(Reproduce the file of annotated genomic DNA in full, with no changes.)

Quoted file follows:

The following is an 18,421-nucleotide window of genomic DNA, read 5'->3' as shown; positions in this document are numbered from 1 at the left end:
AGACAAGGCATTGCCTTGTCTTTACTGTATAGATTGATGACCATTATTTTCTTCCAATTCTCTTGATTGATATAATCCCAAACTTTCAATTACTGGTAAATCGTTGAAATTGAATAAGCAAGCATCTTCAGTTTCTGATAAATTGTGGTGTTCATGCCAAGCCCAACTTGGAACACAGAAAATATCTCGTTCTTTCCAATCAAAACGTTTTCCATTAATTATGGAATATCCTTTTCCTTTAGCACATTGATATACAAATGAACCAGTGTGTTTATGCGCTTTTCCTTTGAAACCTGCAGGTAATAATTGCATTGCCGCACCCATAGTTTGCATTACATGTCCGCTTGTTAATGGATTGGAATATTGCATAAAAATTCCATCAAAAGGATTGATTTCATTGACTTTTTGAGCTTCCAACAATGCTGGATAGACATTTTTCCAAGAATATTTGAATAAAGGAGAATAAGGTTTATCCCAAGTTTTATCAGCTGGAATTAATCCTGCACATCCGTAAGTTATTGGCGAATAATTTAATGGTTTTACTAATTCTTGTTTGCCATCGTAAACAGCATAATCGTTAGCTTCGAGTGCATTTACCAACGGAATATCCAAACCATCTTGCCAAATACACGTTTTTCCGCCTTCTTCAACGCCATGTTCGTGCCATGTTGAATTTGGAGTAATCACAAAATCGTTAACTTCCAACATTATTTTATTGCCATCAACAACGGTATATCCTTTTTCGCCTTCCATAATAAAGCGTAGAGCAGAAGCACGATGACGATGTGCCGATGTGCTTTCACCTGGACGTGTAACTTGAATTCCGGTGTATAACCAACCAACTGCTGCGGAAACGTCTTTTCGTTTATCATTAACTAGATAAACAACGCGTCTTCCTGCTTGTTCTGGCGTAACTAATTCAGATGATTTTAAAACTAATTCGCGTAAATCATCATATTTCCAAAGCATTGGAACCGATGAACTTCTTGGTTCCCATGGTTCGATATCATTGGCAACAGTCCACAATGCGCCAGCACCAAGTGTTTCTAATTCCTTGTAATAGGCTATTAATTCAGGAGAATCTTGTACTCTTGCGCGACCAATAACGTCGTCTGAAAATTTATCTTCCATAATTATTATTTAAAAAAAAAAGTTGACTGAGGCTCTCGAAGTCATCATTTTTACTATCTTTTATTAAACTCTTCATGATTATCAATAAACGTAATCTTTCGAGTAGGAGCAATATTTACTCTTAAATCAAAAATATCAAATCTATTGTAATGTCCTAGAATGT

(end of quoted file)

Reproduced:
The following is an 18,421-nucleotide window of genomic DNA, read 5'->3' as shown; positions in this document are numbered from 1 at the left end:
AGACAAGGCATTGCCTTGTCTTTACTGTATAGATTGATGACCATTATTTTCTTCCAATTCTCTTGATTGATATAATCCCAAACTTTCAATTACTGGTAAATCGTTGAAATTGAATAAGCAAGCATCTTCAGTTTCTGATAAATTGTGGTGTTCATGCCAAGCCCAACTTGGAACACAGAAAATATCTCGTTCTTTCCAATCAAAACGTTTTCCATTAATTATGGAATATCCTTTTCCTTTAGCACATTGATATACAAATGAACCAGTGTGTTTATGCGCTTTTCCTTTGAAACCTGCAGGTAATAATTGCATTGCCGCACCCATAGTTTGCATTACATGTCCGCTTGTTAATGGATTGGAATATTGCATAAAAATTCCATCAAAAGGATTGATTTCATTGACTTTTTGAGCTTCCAACAATGCTGGATAGACATTTTTCCAAGAATATTTGAATAAAGGAGAATAAGGTTTATCCCAAGTTTTATCAGCTGGAATTAATCCTGCACATCCGTAAGTTATTGGCGAATAATTTAATGGTTTTACTAATTCTTGTTTGCCATCGTAAACAGCATAATCGTTAGCTTCGAGTGCATTTACCAACGGAATATCCAAACCATCTTGCCAAATACACGTTTTTCCGCCTTCTTCAACGCCATGTTCGTGCCATGTTGAATTTGGAGTAATCACAAAATCGTTAACTTCCAACATTATTTTATTGCCATCAACAACGGTATATCCTTTTTCGCCTTCCATAATAAAGCGTAGAGCAGAAGCACGATGACGATGTGCCGATGTGCTTTCACCTGGACGTGTAACTTGAATTCCGGTGTATAACCAACCAACTGCTGCGGAAACGTCTTTTCGTTTATCATTAACTAGATAAACAACGCGTCTTCCTGCTTGTTCTGGCGTAACTAATTCAGATGATTTTAAAACTAATTCGCGTAAATCATCATATTTCCAAAGCATTGGAACCGATGAACTTCTTGGTTCCCATGGTTCGATATCATTGGCAACAGTCCACAATGCGCCAGCACCAAGTGTTTCTAATTCCTTGTAATAGGCTATTAATTCAGGAGAATCTTGTACTCTTGCGCGACCAATAACGTCGTCTGAAAATTTATCTTCCATAATTATTATTTAAAAAAAAAAGTTGACTGAGGCTCTCGAAGTCATCATTTTTACTATCTTTTATTAAACTCTTCATGATTATCAATAAACGTAATCTTTCGAGTAGGAGCAATATTTACTCTTAAATCAAAAATATCAAATCTATTGTAATGTCCTAGAATGT